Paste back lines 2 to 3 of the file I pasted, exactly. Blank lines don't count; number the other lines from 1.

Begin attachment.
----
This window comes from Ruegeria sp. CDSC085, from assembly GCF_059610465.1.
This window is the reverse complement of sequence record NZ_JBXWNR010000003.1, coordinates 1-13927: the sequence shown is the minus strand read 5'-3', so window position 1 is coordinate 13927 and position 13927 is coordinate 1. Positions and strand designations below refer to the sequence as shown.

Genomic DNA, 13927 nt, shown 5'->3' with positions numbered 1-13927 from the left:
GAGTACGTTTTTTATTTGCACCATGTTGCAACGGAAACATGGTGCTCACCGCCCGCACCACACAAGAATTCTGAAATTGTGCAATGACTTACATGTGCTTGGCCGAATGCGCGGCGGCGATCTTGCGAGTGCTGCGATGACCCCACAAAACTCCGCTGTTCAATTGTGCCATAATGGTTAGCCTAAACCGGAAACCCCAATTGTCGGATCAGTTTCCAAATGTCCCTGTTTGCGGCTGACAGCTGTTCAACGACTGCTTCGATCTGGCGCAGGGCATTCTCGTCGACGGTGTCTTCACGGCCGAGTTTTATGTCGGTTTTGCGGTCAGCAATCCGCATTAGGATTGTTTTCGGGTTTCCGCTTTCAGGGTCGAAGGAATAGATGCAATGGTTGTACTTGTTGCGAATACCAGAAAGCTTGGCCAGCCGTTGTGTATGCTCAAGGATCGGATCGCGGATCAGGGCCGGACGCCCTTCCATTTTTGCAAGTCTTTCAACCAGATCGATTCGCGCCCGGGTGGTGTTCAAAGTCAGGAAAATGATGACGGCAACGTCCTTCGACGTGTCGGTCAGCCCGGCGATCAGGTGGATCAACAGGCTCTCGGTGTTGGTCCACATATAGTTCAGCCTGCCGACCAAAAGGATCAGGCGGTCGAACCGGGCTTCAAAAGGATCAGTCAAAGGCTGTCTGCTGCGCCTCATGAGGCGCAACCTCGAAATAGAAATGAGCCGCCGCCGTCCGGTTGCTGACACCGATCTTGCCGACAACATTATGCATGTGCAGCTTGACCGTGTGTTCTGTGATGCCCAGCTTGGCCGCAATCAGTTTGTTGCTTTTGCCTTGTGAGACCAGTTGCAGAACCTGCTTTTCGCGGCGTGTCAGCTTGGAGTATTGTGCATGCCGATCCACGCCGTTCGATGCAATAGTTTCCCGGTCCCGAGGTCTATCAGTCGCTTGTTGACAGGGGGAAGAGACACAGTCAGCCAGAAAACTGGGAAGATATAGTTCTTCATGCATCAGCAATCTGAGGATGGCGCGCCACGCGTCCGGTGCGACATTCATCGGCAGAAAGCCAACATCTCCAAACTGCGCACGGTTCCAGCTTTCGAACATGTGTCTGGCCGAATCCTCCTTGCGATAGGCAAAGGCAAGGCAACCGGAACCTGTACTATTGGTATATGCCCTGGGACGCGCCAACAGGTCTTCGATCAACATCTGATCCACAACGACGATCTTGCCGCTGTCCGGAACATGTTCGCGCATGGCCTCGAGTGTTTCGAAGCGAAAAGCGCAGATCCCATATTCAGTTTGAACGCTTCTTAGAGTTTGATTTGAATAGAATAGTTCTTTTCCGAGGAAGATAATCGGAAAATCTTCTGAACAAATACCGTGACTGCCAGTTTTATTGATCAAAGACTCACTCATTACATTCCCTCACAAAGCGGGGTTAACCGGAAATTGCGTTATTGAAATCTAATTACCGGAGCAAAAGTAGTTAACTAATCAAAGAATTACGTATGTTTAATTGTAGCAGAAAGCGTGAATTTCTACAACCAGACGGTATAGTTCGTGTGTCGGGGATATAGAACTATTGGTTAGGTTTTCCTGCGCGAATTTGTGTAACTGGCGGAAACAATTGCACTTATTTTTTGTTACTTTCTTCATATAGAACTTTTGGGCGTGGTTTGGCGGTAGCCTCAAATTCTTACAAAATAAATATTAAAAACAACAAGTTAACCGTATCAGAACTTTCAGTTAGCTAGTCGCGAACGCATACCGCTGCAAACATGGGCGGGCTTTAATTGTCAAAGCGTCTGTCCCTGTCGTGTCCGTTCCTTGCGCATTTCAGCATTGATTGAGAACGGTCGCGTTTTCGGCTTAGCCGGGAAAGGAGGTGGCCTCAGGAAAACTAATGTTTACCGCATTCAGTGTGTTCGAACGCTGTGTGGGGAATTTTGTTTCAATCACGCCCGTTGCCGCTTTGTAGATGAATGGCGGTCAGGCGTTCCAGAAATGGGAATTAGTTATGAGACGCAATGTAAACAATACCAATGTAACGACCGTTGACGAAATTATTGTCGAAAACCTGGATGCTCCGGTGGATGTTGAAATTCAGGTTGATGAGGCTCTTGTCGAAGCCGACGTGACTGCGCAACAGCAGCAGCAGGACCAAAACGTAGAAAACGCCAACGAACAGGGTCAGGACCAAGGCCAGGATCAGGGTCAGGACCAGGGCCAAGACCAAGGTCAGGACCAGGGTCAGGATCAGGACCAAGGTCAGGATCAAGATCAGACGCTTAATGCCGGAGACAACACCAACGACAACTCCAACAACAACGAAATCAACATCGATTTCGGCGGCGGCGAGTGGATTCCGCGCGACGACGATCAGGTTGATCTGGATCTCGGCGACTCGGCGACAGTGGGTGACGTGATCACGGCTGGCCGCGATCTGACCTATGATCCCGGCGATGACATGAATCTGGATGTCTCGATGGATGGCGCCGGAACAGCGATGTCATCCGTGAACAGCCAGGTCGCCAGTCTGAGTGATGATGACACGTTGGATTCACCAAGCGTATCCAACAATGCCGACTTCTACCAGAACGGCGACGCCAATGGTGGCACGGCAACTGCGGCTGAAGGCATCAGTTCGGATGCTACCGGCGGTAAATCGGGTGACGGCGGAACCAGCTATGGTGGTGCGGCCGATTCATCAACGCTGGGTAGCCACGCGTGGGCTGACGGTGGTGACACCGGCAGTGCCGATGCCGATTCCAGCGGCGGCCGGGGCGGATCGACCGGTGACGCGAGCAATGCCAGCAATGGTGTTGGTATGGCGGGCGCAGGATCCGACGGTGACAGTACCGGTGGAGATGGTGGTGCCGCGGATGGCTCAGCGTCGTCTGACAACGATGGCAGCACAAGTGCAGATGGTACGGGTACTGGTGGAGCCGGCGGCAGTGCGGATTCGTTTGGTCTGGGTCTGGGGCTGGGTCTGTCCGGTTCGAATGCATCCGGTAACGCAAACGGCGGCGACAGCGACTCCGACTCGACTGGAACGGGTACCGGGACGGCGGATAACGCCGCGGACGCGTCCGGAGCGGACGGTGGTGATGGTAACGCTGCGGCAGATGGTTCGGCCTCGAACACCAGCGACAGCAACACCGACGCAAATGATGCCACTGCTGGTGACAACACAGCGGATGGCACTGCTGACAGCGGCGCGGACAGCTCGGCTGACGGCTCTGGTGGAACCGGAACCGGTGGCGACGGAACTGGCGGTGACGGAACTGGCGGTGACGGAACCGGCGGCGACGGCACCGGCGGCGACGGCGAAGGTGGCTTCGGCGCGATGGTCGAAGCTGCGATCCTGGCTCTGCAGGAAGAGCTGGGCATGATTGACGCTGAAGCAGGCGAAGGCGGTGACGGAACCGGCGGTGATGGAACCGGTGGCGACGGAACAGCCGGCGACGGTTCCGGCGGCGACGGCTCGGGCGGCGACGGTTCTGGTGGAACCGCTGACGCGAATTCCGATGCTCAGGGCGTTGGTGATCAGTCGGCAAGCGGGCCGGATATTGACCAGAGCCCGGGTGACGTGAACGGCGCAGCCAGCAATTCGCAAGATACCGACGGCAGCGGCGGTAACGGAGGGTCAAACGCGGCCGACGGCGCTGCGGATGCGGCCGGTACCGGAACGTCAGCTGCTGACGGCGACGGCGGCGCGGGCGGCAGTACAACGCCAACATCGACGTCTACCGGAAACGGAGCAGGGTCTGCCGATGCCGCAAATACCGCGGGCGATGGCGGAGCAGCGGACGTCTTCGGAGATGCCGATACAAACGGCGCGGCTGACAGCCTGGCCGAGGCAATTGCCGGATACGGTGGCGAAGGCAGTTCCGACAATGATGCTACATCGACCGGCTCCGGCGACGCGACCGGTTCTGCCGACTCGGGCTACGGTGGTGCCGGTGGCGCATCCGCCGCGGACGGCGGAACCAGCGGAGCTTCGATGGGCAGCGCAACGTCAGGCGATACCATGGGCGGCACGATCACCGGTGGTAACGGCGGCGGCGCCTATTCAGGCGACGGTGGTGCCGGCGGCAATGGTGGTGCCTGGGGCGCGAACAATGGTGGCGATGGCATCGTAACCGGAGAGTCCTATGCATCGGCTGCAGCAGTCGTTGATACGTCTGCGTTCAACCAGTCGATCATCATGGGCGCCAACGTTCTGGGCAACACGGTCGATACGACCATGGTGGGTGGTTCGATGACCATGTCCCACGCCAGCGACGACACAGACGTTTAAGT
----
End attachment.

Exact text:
This window is the reverse complement of sequence record NZ_JBXWNR010000003.1, coordinates 1-13927: the sequence shown is the minus strand read 5'-3', so window position 1 is coordinate 13927 and position 13927 is coordinate 1. Positions and strand designations below refer to the sequence as shown.

Genomic DNA, 13927 nt, shown 5'->3' with positions numbered 1-13927 from the left: